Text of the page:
Wednesday, July 25, 2012
Writer Beware: The Return Of The Vanity Press
I was first introduced to the idea of the vanity press by Umberto Eco in his book Foucault's Pendulum. Eco does an excellent job of explaining why vanity presses have such a bad name: they are the literary equivalent of carnies and writers are their marks.
Years ago, before I had discovered Joe Konrath's blog, I confused vanity publishing with self publishing. Vanity publishing strips the author of their money and gives next to nothing back while self-publishing--publishing ones book oneself--is a sound business strategy.
I used to think vanity publishing was dead, driven out by a tsumami wave of embowered writers publishing their own work themselves.
I was naive.
For the past week or so I haven't paid much attention to the ads on my site. I apologize. Over the past two days I've noticed many of these ads were for businesses offering to help writers publish their books.
At first I didn't think much of it. It can make good sense for a busy person to pay someone to help with certain aspects of publication--help with cover design, line editing, content editing, formatting, and so on. These services can sometimes cost as much as $1,000 dollars. (I'm not including the cost of a book trailer, website, and so on.)
What I've just mentioned is still self-publishing because, and this is the key point, the writer themselves uploads the finished file to the stores where it will be sold (e.g., Amazon, Barnes & Noble, Kobo, Smashwords, and so on). If a book is self-published it means the writer published it rather than paying someone else to, as in traditional publishing. Yes, in traditional publishing the money flows to the writer. The publishing company shares the proceeds from each sale with you, the writer, because they are the ones who shelled out the money to publish your book. They've earned it.
At the very least, even if you get someone to help you upload the file to, for instance, Amazon, it is very important that you are the one who controls the accounts. This gives you access to your sales figures. You'll know exactly how many books you sold at each place (Amazon, Barnes & Noble, Smashwords, etc.), you'll set how much each book will be sold for and the retail outlet will give you detailed royalty statements. No guessing involved.
Now, someone might say, "But, Karen, I just don't want the bother! I'll gladly pay someone to do that sort of thing for me. I just want to hand my finished manuscript to someone, have them take care of the formatting, the cover design, the uploading. I don't want to have to bother with all those different accounts--one with Amazon, one with Smashwords, one with Barnes & Noble, one with Kobo; my head is hurting already!--I just want someone to take my manuscript, do it up, publish it and then send me a check every so often."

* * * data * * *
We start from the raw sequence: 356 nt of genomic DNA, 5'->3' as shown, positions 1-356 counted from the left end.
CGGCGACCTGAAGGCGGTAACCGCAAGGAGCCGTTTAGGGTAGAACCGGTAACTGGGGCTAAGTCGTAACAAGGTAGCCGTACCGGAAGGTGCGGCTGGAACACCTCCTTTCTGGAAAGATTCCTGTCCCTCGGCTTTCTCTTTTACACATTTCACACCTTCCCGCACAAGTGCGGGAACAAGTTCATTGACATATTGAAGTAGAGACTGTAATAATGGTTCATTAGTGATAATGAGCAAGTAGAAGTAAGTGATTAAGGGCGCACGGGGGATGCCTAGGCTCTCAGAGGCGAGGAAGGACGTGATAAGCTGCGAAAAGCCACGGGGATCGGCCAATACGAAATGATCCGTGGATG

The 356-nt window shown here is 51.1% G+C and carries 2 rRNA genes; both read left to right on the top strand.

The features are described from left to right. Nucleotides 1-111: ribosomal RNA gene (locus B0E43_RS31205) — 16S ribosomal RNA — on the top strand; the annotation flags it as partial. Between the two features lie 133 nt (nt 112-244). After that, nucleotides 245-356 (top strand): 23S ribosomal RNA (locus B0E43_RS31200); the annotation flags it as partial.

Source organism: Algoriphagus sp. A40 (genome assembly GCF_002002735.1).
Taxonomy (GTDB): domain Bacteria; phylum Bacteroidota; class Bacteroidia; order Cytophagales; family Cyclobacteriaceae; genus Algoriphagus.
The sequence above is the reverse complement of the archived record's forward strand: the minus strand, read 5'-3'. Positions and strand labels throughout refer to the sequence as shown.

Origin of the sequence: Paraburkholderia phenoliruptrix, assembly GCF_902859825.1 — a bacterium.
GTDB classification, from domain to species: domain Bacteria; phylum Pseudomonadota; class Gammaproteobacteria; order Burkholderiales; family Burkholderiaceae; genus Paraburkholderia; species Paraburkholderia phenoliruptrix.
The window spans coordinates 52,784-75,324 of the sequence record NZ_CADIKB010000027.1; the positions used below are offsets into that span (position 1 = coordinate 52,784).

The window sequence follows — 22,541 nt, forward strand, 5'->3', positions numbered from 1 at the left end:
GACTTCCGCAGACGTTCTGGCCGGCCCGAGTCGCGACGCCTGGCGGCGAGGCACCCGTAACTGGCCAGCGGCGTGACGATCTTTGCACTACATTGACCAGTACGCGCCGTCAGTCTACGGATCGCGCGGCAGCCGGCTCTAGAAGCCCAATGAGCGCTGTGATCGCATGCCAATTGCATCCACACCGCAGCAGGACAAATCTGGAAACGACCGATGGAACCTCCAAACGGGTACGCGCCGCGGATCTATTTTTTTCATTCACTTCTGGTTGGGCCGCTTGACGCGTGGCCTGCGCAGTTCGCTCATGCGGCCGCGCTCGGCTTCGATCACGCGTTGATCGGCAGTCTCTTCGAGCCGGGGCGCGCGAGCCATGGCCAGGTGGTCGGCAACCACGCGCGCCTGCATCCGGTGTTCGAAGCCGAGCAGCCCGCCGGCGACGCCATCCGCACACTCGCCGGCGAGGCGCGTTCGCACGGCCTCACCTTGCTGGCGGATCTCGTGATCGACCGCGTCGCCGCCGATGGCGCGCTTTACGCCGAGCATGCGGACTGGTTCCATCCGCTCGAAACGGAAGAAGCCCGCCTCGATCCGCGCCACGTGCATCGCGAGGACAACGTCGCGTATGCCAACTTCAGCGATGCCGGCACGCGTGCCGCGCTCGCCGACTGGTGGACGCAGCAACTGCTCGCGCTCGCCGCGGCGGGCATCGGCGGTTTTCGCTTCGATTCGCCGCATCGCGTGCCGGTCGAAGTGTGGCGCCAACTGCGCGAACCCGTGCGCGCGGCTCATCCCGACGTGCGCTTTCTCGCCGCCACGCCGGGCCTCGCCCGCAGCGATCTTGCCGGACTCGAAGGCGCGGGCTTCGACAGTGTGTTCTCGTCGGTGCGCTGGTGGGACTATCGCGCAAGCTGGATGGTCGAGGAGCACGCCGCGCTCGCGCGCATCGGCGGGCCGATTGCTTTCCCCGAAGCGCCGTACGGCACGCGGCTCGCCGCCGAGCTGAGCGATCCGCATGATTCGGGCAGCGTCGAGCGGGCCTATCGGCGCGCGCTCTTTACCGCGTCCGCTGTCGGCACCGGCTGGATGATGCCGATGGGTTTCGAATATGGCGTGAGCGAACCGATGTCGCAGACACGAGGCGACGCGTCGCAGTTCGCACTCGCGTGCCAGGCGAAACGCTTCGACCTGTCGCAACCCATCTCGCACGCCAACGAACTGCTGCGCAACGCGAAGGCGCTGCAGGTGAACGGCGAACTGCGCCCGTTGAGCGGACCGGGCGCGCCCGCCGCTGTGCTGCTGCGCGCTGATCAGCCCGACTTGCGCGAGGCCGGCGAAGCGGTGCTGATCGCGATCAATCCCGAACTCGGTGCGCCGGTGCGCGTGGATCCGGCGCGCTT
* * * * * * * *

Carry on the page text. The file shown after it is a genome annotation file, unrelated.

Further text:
Okay. Fine. But that isn't self-publishing. You have two options: go the vanity press route, which I do not recommend, or shop your manuscript to traditional publishers.
If self-publishing isn't for you--and there's nothing wrong if it isn't--then by all means don't do it! There are many reputable publishers out there and sometimes small presses will accept projects that larger ones won't. But please don't waste your hard-earned money by going the vanity press route.
How to recognize a vanity press: The company charges you to format your book and then also takes a percentage of each sale.
One vanity press I contacted was offering, for the 'mere' sum of $5,000, to set the writer up with a website--how generous! When I asked if that included a blog they said no, a blog would be $350 extra. Uh huh.
Sorry for nattering on about this. I'm steamed. It bothers me when folks try and prey on writers. I'm not against writers paying others for help--cover art, formatting, editing, and so on--but for a company to charge outrageous sums for these services and then to also want 50% of all sales ... Wow. That's chutzpah.
- Self Publishing: 3 Steps To Success
- Penquin's Purchase Of Author Solutions: Going To The Dark Side?
- International Writers And The U.S. 30% Withholding Tax: Getting It Back
Links to reputable tradespeople:
After I published my post I got to thinking, it's one thing to say, "Stop! Don't do that!" and quite another to provide a solution. So I went over to Joe Konrath's page and looked at who he gets to help him out with formatting his books, his cover art, and so on. You can go over to his page and get this information, but I know he wouldn't mind my including it here as well:
- Joe Konrath's cover artist
- Joe Konrath's ebook designer
- Joe Konrath's print designer
Joe's books look fabulous so I have no hesitation offering these links. If anyone knows of any links they'd like to add to this list get in touch with me.